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Attachments, innervation and functions of the intercostal muscles.
Hello again, everyone. It’s Matt from Kenhub! And in this tutorial, we will discuss the origin, insertion, innervation, and function of the intercostal muscles.
The intercostal muscles are a group of intrinsic chest wall muscles occupying the intercostal spaces. The intercostal muscles consist of the external intercostal muscles which course from the lower border of a rib ventrocaudally to the upper border of the rib below.
Ventrally, they are bordered by the external thoracic facscia.
The internal intercostal muscles originate at the upper border of a rib and insert ventrocranially at the lower border of the rib above.
The last group are the innermost intercostal muscles which separate from the internal intercostal muscles and insert behind the costal grooves. Inwards, they are bordered by the internal thoracic fascia.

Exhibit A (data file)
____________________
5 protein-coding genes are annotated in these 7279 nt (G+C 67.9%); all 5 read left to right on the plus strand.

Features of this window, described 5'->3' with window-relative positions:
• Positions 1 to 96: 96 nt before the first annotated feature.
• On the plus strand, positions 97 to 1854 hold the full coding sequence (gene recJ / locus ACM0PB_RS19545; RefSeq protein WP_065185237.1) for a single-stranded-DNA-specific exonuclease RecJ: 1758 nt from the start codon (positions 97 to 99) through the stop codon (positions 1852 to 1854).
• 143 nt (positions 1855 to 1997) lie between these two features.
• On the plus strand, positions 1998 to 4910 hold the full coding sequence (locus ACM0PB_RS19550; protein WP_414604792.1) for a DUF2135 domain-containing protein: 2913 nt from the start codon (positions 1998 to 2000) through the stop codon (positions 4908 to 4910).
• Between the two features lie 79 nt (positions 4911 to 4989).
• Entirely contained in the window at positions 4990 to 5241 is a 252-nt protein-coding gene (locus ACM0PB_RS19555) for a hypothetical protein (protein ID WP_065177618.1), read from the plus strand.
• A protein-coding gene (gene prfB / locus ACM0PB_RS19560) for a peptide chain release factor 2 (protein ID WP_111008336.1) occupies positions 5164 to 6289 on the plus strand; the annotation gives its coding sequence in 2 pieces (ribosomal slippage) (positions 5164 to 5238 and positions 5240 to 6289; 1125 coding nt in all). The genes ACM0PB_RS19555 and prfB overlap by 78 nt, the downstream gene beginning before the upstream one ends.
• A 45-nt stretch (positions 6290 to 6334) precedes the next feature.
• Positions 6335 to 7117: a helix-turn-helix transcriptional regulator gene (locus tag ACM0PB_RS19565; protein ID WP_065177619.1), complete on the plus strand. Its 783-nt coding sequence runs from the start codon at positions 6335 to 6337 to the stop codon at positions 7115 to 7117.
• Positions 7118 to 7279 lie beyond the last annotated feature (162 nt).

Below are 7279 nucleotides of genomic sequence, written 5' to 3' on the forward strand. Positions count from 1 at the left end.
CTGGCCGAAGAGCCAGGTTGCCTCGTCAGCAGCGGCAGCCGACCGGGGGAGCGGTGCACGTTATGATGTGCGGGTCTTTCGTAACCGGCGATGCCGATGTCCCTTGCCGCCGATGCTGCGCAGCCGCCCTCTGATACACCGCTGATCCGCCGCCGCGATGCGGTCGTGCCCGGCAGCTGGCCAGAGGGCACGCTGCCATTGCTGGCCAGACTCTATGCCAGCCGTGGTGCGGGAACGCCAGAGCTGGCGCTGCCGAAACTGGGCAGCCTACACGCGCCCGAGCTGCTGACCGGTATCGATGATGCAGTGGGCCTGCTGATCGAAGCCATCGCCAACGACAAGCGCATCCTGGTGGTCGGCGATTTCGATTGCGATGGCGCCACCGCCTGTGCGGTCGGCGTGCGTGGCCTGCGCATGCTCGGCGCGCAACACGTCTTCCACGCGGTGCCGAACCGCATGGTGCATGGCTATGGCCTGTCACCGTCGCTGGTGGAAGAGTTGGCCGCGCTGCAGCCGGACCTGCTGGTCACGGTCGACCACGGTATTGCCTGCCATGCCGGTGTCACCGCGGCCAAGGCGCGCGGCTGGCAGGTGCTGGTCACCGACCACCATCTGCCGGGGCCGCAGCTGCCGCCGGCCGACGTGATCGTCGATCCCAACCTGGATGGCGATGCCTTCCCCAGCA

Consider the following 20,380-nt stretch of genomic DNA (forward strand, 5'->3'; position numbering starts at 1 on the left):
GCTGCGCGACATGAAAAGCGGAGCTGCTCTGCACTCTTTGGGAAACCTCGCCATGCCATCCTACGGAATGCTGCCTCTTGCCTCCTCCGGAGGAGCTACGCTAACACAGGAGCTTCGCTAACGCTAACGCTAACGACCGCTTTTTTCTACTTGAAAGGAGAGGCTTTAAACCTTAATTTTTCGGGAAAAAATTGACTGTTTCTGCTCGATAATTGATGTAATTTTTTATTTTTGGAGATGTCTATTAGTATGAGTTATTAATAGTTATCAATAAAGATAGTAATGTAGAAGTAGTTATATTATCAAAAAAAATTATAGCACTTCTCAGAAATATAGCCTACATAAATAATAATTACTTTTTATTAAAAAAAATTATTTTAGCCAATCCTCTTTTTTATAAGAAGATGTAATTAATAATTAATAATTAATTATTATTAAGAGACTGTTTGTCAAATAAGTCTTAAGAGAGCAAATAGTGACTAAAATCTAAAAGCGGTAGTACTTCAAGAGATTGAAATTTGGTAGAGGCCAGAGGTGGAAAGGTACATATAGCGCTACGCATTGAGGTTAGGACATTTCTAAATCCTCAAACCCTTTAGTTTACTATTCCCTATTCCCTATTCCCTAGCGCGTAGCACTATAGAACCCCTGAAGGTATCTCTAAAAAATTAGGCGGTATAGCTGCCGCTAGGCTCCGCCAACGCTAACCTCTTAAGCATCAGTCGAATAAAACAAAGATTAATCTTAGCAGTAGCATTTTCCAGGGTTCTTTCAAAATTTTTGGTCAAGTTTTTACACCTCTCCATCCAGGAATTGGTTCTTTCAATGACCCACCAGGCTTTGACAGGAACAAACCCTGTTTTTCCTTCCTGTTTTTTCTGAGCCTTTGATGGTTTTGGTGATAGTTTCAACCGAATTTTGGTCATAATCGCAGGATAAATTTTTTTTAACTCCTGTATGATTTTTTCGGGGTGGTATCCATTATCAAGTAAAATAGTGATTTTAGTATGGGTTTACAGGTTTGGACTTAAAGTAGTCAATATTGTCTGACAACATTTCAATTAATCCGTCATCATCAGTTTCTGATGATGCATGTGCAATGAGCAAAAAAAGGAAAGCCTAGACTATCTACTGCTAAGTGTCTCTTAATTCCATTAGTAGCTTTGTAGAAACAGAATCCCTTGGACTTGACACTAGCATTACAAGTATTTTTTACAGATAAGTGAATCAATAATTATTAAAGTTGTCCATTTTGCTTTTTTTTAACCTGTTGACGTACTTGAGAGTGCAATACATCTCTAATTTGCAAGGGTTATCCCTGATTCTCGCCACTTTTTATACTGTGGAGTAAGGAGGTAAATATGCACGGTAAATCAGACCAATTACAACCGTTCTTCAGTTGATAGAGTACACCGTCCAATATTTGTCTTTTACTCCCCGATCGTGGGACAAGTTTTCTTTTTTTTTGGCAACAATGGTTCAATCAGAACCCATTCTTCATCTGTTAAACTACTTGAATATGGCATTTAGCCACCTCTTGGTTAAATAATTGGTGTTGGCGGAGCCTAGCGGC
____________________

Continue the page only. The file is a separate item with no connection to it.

The fibrous space between the internal and innermost intercostal muscles and the lower border of the rib above forms the intercostal tunnel. These tunnels provide passage for the intercostal arteries, veins, and the intercostal nerves which supply the intercostals and arise from the thoracic nerves.
The task of the intercostal muscles is to tense the intercostal spaces during deep inspiration and support the breathing mechanism. The contraction of the external intercostal muscles causes an elevation of the ribs, functioning as inspiratory breathing muscles…
Whereas both the internal and innermost intercostal muscles lower the ribs, functioning as expiratory breathing muscles.